Institutional Mechanisms For Biosafety in Nigeria: An Appraisal of the Legal Regime Under the National Biosafety Management Agency Act, 2015

 
 

Menes Abinami Muzan
LLB, BL, LLM (SOAS, University of London),
Lecturer, Department of Public Law, Faculty of Law,
University of Port Harcourt,
P.M.B 5323, Port Harcourt, Nigeria.
menes.muzan@uniport.edu.ng

 

The National Biosafety Management Agency Act of 2015 has established a designated national authority to, among other things, regulate modern biotechnology activities which may cause harm to human health and Nigeria’s enormous biodiversity. Although the Biosafety Management Agency Act essentially leaves the substantive part of the biosafety framework  including issues of liability and redress, to ‘futurure’  subsidiary legislation, arguably, these institutional measures demonstrate to some extent  that the Nigerian government is committed to  its multilateral environmental obligations for biosafety. This article generally appraises Nigeria’s biosafety regime under the 2015 National Biosafety Management Agency Act against the backdrop of and as a complement to Nigeria’s l multilateral biosafety obligations, by analyzing the extent to which the international framework is supportive of Nigeria’s domestic biosafety institutional arrangements. The article therefore, contributes to the evolving debates on the need for biosafety measure and thus argues that the ratification of the Cartagena Protocol on biosafety and the enactment of the Biosafety Management Agency Act are both positive developments which complement regulatory efforts and de facto implies that Nigeria cannot reject genetically modified organisms anymore. Hence, the country has become part of the biotechnology world and has a legally-mandated institution that regulates modern biotechnology activities for socio-economic development.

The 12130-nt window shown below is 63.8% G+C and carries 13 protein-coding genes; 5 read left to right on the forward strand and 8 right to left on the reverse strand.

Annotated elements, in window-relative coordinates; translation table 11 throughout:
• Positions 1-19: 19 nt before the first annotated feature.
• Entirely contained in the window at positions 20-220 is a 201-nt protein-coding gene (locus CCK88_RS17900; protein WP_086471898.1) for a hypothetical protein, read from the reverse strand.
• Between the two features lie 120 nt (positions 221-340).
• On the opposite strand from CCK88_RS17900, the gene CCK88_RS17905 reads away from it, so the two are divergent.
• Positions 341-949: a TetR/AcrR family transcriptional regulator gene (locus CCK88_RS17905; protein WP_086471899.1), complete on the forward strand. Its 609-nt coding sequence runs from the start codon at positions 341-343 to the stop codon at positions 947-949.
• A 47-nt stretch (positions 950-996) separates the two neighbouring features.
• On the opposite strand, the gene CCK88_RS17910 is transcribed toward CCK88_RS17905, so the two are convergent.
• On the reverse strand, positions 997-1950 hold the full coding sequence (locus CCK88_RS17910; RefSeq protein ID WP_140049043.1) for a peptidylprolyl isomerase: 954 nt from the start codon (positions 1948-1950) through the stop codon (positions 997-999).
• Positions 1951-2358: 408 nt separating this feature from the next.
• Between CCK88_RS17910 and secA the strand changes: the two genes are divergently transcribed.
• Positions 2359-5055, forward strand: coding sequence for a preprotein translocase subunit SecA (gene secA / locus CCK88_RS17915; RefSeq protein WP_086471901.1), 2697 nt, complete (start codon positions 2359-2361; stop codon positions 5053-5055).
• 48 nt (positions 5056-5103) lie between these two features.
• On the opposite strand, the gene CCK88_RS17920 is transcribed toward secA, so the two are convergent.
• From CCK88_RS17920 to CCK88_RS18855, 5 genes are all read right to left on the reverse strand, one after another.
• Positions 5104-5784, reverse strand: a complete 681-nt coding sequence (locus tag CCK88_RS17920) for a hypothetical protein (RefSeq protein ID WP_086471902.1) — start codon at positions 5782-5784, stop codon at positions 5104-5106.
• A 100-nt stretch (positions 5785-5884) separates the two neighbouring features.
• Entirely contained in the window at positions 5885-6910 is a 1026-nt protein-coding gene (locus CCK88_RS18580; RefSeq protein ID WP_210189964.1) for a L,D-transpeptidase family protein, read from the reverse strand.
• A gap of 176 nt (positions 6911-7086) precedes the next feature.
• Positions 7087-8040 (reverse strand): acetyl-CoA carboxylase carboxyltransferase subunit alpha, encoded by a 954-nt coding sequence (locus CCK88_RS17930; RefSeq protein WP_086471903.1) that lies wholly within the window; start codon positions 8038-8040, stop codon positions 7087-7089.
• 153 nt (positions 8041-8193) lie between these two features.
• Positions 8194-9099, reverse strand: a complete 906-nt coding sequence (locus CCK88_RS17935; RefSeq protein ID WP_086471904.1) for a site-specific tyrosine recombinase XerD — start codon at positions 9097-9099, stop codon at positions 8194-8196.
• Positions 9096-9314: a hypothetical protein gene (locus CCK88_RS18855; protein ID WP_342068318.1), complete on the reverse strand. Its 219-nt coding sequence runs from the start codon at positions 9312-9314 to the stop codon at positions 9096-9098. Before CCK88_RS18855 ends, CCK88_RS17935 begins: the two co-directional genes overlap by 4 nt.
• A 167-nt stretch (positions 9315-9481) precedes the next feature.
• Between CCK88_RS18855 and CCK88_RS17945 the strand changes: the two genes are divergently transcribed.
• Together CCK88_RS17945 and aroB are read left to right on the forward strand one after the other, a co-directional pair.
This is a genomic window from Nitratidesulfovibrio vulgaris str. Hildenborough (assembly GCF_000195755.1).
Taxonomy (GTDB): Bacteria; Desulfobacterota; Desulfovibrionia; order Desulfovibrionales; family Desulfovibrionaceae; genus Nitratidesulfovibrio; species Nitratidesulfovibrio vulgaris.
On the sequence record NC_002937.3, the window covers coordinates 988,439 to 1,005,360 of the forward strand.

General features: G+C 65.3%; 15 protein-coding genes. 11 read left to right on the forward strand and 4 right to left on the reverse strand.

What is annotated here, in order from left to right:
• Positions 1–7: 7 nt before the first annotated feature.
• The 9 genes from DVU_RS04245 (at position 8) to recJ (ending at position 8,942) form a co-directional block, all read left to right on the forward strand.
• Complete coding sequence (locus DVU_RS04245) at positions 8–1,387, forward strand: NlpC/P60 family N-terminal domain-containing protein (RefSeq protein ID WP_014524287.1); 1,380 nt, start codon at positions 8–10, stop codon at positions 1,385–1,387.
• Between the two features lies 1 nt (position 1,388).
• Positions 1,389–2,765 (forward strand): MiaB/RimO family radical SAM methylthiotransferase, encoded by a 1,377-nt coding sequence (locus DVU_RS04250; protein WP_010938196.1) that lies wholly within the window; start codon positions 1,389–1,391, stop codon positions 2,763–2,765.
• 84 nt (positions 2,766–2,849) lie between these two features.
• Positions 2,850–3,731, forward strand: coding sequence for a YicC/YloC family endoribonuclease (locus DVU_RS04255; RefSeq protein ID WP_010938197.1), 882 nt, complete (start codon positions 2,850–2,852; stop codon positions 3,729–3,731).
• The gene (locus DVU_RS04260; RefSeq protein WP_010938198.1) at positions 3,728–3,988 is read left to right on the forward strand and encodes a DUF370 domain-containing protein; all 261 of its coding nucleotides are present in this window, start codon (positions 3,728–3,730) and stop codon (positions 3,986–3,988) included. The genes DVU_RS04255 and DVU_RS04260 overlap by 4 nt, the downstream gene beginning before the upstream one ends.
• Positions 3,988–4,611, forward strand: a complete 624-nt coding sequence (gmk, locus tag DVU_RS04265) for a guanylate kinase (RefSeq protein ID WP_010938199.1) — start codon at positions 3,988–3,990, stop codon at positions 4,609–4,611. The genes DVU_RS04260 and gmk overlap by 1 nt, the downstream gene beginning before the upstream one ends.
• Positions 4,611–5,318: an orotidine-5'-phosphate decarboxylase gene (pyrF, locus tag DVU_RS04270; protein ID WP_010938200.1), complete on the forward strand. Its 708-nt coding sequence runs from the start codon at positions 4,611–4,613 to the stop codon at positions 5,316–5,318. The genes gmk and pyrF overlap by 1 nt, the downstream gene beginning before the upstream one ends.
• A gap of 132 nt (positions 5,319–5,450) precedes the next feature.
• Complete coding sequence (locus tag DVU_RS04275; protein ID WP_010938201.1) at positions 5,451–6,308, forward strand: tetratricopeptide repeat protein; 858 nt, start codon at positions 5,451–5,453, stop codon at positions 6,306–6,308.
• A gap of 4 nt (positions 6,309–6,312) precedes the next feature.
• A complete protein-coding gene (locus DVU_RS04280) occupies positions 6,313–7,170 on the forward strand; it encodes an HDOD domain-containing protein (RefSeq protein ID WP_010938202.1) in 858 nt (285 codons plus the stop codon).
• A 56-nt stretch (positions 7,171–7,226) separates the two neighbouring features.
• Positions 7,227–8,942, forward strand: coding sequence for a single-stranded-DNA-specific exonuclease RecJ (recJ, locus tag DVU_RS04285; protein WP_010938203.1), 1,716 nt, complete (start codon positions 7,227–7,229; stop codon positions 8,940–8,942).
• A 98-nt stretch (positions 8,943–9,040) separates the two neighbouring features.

Biosafety, Biosafety Management Act, Cartagena Protocol, genetically modified organisms, Modern biotechnology, Nigeria.

 

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